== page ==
UK's Cameron woos voters with discount starter homes | Daily Mail Online
David Cameron sets out 'discount' starter home plan for first time buyers - UK Politics - UK - The Independent
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And the shadow Chancellor has been making similar pledges for after the election:
Ed Balls promises to build 100,000 affordable homes with 4G windfall - Telegraph
However, the Chief Executive of English Heritage is worried what this would entail:
Beautiful market towns may be forced to triple in size to allow for 'huge slabs' of housing, says English Heritage chief
- Simon Thurley has headed organisation for 12 years and is regularly on TV
- Claims by next election towns like Chichester and Henley could be spoiled
- Fears 'draconian measures' will expand towns to solve the housing crisis
- He believes that by sprawling out they will in turn sacrifice historic beauty
- Describes ‘huge identical slabs of housing’ as biggest threat facing the UK
Market towns could be forced to grow by up to three times to accommodate ‘huge slabs’ of housing, according to the chief executive of English Heritage.
Simon Thurley, who has been at the head of the organisation for 12 years, made the warning following David Cameron’s conference speech earlier this week.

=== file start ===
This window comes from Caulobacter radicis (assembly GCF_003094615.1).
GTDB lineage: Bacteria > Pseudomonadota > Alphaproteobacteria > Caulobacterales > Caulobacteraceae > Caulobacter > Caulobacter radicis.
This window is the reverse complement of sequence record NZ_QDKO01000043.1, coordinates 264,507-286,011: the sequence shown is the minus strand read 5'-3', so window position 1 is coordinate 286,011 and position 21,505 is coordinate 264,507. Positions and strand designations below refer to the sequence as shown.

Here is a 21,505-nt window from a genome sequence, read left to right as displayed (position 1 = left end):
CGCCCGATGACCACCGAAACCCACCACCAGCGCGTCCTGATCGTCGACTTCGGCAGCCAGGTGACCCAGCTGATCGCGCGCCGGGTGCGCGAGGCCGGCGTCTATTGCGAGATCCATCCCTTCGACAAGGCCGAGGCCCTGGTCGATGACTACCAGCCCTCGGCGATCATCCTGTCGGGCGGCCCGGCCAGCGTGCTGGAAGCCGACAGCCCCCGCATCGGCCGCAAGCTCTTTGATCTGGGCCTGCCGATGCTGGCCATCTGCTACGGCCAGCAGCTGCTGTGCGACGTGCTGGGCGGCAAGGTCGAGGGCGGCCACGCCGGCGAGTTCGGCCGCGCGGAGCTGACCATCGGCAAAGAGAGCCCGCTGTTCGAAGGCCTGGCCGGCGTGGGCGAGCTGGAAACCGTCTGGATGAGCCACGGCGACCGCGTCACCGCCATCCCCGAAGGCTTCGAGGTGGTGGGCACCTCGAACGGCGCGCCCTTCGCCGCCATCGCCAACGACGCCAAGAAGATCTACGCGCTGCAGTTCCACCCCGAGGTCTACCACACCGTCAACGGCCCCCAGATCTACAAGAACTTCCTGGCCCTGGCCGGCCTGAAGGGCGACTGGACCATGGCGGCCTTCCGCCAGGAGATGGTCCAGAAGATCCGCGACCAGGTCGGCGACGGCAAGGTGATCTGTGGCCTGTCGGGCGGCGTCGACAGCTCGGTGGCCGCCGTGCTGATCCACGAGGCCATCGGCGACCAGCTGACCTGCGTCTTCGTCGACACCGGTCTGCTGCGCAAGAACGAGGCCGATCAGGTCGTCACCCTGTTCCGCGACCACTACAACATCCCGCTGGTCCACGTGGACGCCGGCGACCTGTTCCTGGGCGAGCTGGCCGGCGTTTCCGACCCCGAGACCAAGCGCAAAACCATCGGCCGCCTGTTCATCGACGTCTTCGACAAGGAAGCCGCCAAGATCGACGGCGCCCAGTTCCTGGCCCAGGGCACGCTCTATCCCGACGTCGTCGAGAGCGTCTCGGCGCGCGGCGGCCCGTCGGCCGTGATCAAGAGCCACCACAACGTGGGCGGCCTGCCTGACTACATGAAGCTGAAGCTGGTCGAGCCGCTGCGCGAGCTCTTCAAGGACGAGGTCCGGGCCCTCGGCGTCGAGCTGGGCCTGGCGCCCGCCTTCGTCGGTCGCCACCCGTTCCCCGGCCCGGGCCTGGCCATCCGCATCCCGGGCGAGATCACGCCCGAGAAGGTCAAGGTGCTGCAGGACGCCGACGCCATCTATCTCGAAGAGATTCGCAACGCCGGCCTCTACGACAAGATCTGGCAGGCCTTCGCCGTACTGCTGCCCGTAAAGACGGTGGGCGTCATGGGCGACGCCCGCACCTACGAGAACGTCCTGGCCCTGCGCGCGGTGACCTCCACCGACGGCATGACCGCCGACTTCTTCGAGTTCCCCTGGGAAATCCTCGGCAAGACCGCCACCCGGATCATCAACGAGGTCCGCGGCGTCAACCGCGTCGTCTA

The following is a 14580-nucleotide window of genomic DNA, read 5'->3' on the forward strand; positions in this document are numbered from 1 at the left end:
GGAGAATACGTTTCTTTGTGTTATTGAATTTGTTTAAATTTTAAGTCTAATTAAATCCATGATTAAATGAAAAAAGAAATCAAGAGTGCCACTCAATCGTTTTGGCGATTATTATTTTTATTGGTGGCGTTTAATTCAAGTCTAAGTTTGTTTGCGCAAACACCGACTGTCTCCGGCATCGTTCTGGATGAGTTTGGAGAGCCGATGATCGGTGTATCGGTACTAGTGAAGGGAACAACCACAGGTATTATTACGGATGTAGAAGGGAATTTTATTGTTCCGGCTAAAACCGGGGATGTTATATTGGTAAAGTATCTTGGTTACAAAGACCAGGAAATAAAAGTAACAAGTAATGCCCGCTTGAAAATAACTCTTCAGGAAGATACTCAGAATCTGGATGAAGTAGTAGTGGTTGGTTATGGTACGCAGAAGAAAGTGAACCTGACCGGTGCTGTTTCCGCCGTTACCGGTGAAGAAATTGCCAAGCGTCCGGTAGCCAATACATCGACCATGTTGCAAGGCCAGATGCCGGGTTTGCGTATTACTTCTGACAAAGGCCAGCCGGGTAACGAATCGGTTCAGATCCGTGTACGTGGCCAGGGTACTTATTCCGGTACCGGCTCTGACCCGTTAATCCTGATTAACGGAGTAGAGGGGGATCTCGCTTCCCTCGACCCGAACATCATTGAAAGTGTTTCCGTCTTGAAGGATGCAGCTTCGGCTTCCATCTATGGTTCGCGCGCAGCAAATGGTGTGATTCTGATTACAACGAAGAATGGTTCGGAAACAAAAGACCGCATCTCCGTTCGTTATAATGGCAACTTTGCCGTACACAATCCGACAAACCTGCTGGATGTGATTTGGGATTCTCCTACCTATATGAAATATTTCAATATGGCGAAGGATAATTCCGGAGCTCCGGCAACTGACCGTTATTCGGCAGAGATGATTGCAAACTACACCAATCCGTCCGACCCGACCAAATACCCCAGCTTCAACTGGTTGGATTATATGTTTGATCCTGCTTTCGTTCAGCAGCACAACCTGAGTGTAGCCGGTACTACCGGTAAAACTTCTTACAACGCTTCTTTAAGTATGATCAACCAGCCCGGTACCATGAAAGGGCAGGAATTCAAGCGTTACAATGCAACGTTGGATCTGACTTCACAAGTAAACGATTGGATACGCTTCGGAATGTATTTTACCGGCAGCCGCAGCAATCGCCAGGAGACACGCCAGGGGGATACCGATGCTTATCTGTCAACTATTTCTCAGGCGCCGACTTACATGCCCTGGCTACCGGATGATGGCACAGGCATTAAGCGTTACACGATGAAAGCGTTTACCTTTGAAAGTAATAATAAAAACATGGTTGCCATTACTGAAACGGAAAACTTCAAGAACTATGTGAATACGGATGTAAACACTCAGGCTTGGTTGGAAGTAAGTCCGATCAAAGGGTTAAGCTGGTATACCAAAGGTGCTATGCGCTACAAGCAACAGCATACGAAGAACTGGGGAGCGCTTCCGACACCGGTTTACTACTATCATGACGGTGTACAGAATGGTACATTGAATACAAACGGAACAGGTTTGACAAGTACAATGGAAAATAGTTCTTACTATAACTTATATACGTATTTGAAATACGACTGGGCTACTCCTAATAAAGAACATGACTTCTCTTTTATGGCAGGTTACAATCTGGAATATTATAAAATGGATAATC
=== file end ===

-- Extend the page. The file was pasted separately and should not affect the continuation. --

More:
He claimed that by the next election, market towns may become sprawling and sacrifice their historic beauty in order to accommodate more houses.
Scroll down for videoDavid Cameron announces 100,000 new homes to be built | Daily Mail Online
‘If we think there has been a pressure to build houses already, we have seen nothing yet,’ he said.
Mr Thurley said that, any party which came into power, would be forced to ‘put its foot on the accelerator’ using ‘draconian measures’ to expand towns in line with the current housing crisis
The comments came at the Henley Literary Festival - supported by the Daily Mail - yesterday during a talk which he gave about his new book: The Building of England.
He described the ‘huge identical slabs of housing’ as ‘the biggest and most worrying threat’ faced by Britain.
Instead of developing towns such as Chichester, Dorchester and Henley, Mr Thurley suggested that spaces above shops should be turned into home and that land occupied by car parks re-used to create new homes.
Market towns may be forced to treble in size - Telegraph